These pump curves can be easily understood when seen on a graph.
By Mike Allen
I explained in two earlier columns how centrifugal pumps, specifically vertical turbine pumps, converted mechanical energy into hydraulic energy via the pump’s application of rotodynamic force to a fluid, in this case water.
This applied force or energy is quantitatively expressed in the pump’s head-capacity (H-Q) curve. This curve graphically expresses how much flow (Q) can be generated due to the increased head (H) (pressure), which is added to the fluid by the pump. Flow occurs as the fluid “moves” from a state of higher potential energy (head) to lower potential energy (head).
Conversely, the opposition to flow created by the pump’s increased head/pressure is measured and expressed as the system-head curve. The system-head curve reflects how much static head must be overcome, how much pressure is required by the application equipment, and any friction head losses in the delivery piping/system.
It is these three system-head components (discussed in the February 2016 and May 2016 issues of Water Well Journal) which serve as the opposing pressure to the head generated by the pump. This is why the pump operates at the intersection of these two curves.
Given the physical properties of how centrifugal pumps operate as described above, pumping results are not always intuitive. However, they can be easily understood when viewed graphically as the intersection of the head-capacity (H-Q) curve and the system-head curve. As we continue our discussion, let’s look at some curve characteristics unique to high and low specific speed designs and how system operating parameters can be impacted by these properties.
We have discussed different pump models designed to provide continuous hydraulic coverage within a selected physical size by altering the impeller/bowl geometry for desired flow requirements.
These models are identified by their specific speed designation. While a continuous range of flows can be achieved by changing the specific speed design within a selected size, the designs are limited at the upper, high flow/low head, high specific speed design and lower, low flow/high head, low specific speed designs.
These limits exist from a practical standpoint in that at a certain point it is reasonable to go to the next size larger or smaller bowl assembly (pump), and from a hydraulic design standpoint due to the characteristic steepness or flatness of the resulting H-Q curves as we approach their respective upper and lower specific speed design limits.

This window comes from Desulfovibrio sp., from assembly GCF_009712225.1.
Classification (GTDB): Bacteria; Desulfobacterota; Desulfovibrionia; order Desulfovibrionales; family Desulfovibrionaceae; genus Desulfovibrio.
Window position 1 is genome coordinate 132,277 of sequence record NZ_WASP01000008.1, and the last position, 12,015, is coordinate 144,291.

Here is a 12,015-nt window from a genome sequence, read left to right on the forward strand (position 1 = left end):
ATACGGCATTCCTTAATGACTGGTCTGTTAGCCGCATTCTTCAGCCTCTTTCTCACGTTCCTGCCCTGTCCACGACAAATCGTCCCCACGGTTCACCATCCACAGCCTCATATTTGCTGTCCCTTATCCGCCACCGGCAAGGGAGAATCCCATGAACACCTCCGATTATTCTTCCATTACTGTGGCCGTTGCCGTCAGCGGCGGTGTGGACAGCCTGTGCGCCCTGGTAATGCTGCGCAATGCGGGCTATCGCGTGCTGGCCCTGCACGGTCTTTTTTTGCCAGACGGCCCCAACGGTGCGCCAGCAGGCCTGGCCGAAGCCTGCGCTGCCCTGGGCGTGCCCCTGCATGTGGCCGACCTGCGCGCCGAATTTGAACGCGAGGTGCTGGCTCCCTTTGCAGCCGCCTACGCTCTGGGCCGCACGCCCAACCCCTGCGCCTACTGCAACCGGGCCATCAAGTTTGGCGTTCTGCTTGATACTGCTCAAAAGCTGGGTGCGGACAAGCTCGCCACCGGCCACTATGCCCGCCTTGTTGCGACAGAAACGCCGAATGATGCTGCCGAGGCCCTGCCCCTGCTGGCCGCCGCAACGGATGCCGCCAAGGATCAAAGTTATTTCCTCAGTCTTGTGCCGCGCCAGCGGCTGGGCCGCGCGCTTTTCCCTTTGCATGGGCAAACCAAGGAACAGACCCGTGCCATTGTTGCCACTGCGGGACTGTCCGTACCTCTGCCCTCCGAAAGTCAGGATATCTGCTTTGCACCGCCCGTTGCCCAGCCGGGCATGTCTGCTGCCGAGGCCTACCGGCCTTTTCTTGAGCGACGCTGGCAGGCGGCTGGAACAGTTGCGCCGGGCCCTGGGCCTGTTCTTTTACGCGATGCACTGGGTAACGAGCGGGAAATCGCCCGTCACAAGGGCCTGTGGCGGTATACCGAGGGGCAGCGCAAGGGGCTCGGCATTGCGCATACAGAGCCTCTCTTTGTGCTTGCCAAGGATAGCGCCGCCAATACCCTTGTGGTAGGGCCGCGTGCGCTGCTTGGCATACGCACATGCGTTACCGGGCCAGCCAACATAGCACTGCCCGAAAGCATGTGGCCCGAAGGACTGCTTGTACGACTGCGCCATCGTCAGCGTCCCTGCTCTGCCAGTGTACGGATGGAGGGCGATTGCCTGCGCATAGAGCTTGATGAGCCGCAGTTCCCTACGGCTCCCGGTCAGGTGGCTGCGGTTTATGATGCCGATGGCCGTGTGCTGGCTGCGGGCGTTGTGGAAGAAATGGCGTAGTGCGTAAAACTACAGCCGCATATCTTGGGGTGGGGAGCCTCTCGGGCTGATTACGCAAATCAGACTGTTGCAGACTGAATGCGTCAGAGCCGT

In the May 2016 column, we looked at advantages and disadvantages of both steeper head-capacity curves (higher specific speed pumps), and flatter head-capacity curves (lower specific speed pumps), depending on the application. Regardless, up to this point we have only considered H-Q curves that continuously rise from runout (at the right end of the curve), to shutoff (at the left end of the curve).
These curves that continuously rise are considered “stable.” Head-capacity curves not rising continuously from runout to shutoff are considered “unstable” and will be the subject of our discussion going forward.
Potentially Multiple Intersecting Points
Unstable curves are characterized as such because their head-capacity curve does not continuously rise from runout to shutoff, causing the system-head curve to potentially have more than one intersection point. See Figure 1 and note the three intersections of the H-Q curve and the system-head curve.
This is not a preferred situation for single pump applications and should be avoided at all costs in multiple pump applications where the pumps are operated in parallel. Unstable head-capacity curves can occur with both low specific speeds (low flow/high head) designs and high flow (high flow/low head) designs described below.
In low specific speed pump designs, the head-capacity curve becomes so flat that back near shutoff on the left side of the curve there will actually be a hump with a lower head at shutoff than at low flow conditions. This can cause unstable pump operation during startup and shutdown operations (depending on procedures), and unstable pump operation at very low flow conditions. Pumps should generally only operate momentarily at this point on the curve such as during startup and/or shutdown.
In high specific speed pump designs, the head-capacity curve is not only characteristically steep, but can develop a dip in the curve back between best efficiency point (BEP) and shutoff. In some cases the dip may be subtle, but even in the absence of a pronounced dip there will be an extended flat spot on the curve, making flow erratic over a significant portion of the performance curve.
A number of system problems can occur with an unstable head-capacity curve. These can be influenced by startup procedure, subtle changes to resistance in system-head curve, or when multiple pumps are used in parallel operation as mentioned earlier. We will discuss startup procedures first.